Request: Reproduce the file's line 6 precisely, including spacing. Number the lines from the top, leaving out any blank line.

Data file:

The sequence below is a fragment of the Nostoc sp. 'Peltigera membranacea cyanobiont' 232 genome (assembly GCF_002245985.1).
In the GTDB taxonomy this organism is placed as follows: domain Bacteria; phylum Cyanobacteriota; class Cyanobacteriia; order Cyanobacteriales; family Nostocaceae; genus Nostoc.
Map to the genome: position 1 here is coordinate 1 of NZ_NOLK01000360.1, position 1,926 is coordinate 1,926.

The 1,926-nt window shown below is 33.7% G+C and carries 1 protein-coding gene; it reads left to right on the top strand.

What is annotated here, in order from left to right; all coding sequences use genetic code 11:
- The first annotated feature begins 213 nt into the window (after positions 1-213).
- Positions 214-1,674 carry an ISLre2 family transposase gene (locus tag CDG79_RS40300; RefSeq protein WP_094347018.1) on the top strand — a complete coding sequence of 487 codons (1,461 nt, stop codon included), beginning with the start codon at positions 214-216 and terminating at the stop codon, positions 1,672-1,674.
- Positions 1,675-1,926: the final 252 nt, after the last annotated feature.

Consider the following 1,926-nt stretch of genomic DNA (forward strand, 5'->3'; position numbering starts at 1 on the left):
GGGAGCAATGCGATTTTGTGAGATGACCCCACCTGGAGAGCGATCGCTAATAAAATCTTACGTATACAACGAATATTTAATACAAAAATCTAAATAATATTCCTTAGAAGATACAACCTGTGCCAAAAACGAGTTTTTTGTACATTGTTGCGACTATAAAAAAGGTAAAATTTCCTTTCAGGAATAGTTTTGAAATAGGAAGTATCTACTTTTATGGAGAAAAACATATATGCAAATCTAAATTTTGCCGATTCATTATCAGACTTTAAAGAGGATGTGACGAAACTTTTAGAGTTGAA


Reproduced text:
- The first annotated feature begins 213 nt into the window (after positions 1-213).